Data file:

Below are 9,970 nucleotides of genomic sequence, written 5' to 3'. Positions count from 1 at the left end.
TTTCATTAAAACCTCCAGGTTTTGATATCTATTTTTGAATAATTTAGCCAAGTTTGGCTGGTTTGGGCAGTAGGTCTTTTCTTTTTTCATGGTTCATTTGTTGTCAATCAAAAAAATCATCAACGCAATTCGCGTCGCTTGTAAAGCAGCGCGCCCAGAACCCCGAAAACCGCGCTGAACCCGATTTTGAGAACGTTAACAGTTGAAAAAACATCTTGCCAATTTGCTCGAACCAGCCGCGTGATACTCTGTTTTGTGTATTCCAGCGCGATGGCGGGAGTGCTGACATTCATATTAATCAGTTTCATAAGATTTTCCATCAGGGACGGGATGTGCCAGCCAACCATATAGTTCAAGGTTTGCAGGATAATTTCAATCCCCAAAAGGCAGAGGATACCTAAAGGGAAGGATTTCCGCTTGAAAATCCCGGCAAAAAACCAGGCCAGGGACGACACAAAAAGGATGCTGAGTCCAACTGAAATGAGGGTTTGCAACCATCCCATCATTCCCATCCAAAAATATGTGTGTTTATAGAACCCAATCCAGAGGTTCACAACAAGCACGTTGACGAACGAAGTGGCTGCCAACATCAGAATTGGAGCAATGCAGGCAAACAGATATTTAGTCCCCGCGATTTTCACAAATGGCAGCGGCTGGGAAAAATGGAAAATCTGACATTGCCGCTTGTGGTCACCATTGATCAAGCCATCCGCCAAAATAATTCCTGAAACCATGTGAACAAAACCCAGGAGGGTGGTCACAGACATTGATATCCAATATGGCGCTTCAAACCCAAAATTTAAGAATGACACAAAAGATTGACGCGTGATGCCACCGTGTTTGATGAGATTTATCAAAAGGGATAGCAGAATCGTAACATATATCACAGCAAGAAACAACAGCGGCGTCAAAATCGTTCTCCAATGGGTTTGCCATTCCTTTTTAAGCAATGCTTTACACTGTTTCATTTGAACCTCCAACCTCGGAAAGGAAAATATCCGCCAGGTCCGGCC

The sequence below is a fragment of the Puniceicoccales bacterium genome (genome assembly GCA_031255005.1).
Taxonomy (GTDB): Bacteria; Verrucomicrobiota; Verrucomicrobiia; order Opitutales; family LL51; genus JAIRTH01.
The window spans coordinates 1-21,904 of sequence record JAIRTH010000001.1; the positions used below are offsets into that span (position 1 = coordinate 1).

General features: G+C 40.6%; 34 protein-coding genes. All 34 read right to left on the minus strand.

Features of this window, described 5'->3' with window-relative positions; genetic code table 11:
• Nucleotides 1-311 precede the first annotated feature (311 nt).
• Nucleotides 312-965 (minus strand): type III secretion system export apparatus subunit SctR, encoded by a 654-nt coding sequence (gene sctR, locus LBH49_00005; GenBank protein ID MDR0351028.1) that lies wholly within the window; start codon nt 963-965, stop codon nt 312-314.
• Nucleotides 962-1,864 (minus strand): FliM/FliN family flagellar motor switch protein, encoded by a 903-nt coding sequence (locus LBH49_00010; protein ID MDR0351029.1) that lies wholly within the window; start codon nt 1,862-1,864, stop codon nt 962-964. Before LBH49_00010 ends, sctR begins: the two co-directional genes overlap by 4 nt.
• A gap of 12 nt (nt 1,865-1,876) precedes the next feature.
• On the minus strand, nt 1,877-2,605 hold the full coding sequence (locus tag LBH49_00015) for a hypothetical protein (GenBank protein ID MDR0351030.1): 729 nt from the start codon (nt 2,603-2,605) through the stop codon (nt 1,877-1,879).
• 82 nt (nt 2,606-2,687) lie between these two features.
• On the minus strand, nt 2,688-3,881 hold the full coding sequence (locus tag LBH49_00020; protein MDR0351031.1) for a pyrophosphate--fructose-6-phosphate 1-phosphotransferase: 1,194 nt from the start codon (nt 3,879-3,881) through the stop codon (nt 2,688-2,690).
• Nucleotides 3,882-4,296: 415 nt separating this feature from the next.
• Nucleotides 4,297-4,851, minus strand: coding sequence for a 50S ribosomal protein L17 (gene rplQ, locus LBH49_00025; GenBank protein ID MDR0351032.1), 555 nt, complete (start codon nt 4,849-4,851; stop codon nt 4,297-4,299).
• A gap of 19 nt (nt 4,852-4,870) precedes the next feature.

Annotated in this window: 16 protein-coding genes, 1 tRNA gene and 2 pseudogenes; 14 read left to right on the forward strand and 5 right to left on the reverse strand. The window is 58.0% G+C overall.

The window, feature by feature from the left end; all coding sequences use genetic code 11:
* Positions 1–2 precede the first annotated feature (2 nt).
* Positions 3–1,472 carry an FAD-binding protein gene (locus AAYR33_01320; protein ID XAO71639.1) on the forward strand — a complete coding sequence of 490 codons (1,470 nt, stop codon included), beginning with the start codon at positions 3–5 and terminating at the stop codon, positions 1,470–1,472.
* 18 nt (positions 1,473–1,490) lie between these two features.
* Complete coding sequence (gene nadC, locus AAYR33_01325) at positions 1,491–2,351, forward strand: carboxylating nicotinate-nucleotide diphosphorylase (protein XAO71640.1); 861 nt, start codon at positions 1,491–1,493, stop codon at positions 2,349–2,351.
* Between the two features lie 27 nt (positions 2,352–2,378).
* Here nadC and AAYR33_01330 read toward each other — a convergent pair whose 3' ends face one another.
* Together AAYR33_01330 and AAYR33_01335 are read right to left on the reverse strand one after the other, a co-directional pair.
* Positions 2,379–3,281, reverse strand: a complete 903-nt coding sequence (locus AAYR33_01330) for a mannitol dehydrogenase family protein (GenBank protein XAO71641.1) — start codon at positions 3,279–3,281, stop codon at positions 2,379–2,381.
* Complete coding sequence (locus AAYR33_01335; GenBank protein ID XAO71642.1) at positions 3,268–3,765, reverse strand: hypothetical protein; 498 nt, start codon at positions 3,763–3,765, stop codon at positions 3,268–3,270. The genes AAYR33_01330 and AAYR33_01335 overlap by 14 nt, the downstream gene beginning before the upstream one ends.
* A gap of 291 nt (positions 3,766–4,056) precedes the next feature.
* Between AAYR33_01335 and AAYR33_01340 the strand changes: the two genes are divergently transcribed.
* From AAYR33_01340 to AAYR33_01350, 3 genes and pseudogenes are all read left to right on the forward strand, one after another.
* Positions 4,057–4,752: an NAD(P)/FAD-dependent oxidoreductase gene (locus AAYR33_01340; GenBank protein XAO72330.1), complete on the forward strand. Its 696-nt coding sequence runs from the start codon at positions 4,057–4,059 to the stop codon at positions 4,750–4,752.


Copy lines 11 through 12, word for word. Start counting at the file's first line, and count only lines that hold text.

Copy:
• A gap of 12 nt (nt 1,865-1,876) precedes the next feature.
• On the minus strand, nt 1,877-2,605 hold the full coding sequence (locus tag LBH49_00015) for a hypothetical protein (GenBank protein ID MDR0351030.1): 729 nt from the start codon (nt 2,603-2,605) through the stop codon (nt 1,877-1,879).